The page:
A simple continued fraction is a special case of a generalized continued fraction for which the partial numerators
are equal to unity, i.e., for all , 2, .... A simple continued fraction is therefore an expression
of the form

(1)

When used without qualification, the term "continued fraction" is often used to mean "simple continued fraction" or,
more specifically, regular (i.e., a
simple continued fraction whose partial denominators ,
,
... are positive integer; Rockett and Szüsz 1992, p. 3). Care must therefore
be taken to identify the intended meaning based on the context in which such terminology
is encountered.

A simple continued fraction can be written in a compact abbreviated notation
as

(2)

or

(3)

where
may be finite (for a finite continued fraction) or (for an infinite continued fraction). In contexts where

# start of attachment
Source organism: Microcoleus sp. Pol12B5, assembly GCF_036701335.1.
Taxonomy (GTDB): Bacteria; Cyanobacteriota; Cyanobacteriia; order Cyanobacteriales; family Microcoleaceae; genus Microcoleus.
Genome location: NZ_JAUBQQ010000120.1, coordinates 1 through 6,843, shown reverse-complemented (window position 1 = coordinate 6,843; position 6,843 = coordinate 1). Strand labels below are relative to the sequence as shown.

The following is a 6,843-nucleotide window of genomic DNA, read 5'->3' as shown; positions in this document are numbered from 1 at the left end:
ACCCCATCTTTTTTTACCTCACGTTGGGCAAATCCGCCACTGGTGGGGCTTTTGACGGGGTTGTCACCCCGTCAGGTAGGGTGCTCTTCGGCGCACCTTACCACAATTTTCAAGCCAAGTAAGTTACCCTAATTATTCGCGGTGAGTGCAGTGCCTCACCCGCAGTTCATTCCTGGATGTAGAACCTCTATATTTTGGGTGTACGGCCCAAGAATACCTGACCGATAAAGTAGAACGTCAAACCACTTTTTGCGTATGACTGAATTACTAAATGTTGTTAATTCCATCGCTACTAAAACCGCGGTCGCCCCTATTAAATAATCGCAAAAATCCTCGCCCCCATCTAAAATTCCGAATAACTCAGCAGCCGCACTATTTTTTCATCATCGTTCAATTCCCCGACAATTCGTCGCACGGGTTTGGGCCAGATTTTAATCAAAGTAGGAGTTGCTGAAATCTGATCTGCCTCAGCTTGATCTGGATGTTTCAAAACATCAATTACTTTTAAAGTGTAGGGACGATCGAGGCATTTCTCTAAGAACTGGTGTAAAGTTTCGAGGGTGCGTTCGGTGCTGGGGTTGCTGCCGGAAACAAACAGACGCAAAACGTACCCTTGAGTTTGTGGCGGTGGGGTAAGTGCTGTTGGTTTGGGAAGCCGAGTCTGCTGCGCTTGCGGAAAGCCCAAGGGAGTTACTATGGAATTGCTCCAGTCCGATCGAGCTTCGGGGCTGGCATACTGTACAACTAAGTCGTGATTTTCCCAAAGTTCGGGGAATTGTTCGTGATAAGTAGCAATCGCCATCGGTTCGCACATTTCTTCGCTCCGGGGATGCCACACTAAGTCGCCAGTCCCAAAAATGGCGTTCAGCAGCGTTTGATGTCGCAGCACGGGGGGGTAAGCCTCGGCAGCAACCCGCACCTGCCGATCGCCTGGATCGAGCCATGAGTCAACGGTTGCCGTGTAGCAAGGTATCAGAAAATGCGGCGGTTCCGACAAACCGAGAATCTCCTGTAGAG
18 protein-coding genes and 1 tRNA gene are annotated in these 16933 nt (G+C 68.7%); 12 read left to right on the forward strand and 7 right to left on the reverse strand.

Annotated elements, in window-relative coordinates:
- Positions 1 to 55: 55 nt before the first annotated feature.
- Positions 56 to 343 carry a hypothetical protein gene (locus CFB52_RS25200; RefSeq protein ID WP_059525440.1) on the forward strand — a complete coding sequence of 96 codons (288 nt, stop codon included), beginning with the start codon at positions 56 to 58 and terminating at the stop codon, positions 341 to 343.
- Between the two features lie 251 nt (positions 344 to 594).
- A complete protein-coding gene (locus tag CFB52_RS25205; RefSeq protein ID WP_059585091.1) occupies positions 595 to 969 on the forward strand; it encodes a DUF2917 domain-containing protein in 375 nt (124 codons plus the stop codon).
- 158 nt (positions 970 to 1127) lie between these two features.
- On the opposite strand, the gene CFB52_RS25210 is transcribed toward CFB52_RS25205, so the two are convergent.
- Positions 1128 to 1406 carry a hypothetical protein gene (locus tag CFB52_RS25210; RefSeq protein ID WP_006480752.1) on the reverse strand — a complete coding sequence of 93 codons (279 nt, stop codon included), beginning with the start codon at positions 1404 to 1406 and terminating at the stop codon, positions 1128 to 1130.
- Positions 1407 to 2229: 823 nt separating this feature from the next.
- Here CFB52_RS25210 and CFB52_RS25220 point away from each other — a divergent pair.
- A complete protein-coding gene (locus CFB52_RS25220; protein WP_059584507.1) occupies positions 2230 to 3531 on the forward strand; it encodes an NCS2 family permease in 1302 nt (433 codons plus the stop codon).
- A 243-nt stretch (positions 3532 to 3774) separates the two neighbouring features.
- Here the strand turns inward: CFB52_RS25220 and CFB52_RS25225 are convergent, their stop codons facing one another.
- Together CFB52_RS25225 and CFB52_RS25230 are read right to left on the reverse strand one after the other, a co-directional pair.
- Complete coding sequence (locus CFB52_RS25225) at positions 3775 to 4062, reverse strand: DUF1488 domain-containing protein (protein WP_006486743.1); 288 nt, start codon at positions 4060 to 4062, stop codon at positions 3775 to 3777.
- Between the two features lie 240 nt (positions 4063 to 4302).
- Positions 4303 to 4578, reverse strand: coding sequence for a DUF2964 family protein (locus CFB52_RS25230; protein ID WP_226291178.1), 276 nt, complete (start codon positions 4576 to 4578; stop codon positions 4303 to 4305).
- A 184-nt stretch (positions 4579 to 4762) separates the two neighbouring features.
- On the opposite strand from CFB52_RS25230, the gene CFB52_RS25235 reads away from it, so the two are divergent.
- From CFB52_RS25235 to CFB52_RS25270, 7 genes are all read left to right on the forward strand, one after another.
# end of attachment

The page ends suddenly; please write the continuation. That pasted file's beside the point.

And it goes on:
only simple continued fractions are considered, the partial
denominators are often denoted instead of (e.g., Rockett and Szüsz 1992, p. 3),
a practice which unfortunately conflicts with the common notation for generalized
continued fractions in which denotes a partial numerator.

Further care is needed when encountering bracket notation for simple continued fractions since some authors replace the semicolon with a normal comma and begin indexing the
terms at
instead of ,
writing
instead of
or ,
causing ambiguity in the meaning of the initial term and resulting in the parity
of certain fundamental results in continued fraction theory to be reversed. To complicate
matters a bit further, Gaussian brackets use
the notation
to denote a different (but closely related) combination of partial denominators.

The terms
through
of the simple continued fraction of a number can be computed in the Wolfram
Language using the command ContinuedFraction[x,
n]. Similarly, the convergent of simple continued
fraction with partial denominators can be continued using ContinuedFractionK[a[k],
k,
n],
where
may be Infinity.